Thus, it would only point to something evident and trite which exists and is apparent without the metaphor and which would maintain only its literal meaning even after being incorporated into a metaphor. The argument also disregards the notions that, according to Richards (1936:

94), new meanings are born as a result of two distinct thoughts interacting, and that metaphors bear specific cognitive content, i.e. meaning (Davidson 1979: 44). Finally, Davidson (1979: 39-41) argues that in terms of truth, metaphors contain nothing else but patent falsehoods or absurd truths: “the sentences in which metaphors occur are true or false in a normal, literal way, for if the words in them don’t have special meaning, sentences don’t have special truth.”

The first argument concerning paraphrasing has been rendered invalid by a plethora of linguists and metaphor experts. Black (1962: 37-9, 46; 1979: 189) states that metaphor is neither a substitute for a formal comparison nor a cryptic literal substitute with a literal meaning; a paraphrase inevitably says too much, too explicitly, missing the elegant and concise, yet rhetorically rich nature of a metaphor. Trying to duplicate a metaphor through a paraphrase is like explaining a joke—the effect of the original linguistic form is clearly superior in terms of rhetorical impact. The contrast between examples (9) and (10) displays the inadequacy of clumsy attempts at literal paraphrasing.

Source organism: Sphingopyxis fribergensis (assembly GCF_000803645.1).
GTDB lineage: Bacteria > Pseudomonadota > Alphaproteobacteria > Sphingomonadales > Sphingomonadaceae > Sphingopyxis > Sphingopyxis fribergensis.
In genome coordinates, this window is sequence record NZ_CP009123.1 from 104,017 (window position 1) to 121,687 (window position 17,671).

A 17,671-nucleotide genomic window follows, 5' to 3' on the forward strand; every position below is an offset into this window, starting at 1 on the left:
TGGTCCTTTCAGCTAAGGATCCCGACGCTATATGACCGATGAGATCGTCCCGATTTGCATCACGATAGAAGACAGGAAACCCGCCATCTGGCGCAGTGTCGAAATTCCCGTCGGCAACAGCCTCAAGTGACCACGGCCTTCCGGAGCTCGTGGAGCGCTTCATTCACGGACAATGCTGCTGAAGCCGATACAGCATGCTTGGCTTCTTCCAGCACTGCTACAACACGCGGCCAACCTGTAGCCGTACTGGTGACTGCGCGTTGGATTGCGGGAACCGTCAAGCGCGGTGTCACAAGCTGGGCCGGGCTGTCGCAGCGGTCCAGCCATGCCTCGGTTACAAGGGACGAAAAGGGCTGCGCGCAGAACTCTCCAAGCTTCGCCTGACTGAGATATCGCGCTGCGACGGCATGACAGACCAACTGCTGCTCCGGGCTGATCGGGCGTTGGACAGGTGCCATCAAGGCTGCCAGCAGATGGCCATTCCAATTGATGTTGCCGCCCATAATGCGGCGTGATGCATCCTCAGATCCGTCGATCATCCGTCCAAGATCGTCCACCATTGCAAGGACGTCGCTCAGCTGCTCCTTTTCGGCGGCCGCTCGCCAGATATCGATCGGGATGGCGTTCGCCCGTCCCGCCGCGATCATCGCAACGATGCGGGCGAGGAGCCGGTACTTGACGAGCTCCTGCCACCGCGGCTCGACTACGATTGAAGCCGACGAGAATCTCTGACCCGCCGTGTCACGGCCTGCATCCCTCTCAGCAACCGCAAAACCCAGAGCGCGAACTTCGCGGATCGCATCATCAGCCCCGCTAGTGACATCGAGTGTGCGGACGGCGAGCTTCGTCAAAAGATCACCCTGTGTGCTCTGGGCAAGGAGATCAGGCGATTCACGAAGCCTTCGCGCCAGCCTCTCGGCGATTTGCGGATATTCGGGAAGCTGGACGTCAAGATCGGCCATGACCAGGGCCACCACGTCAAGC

(9) Among the pack of computer visionaries, Steve Jobs was the alpha male.

(10) Steve jobs was feared and respected as a powerful leader by other inferior computer science innovators, which is very reminiscent of the behavior and hierarchy found in a pack of wild animals, such as lions.

In addition, as stated previously, metaphor has the important task of filling lexical gaps through catachresis in cases where the literal vocabulary is insufficient (Black 1962: 32). This function is especially important in academia and science. An astute example of this is the word quark,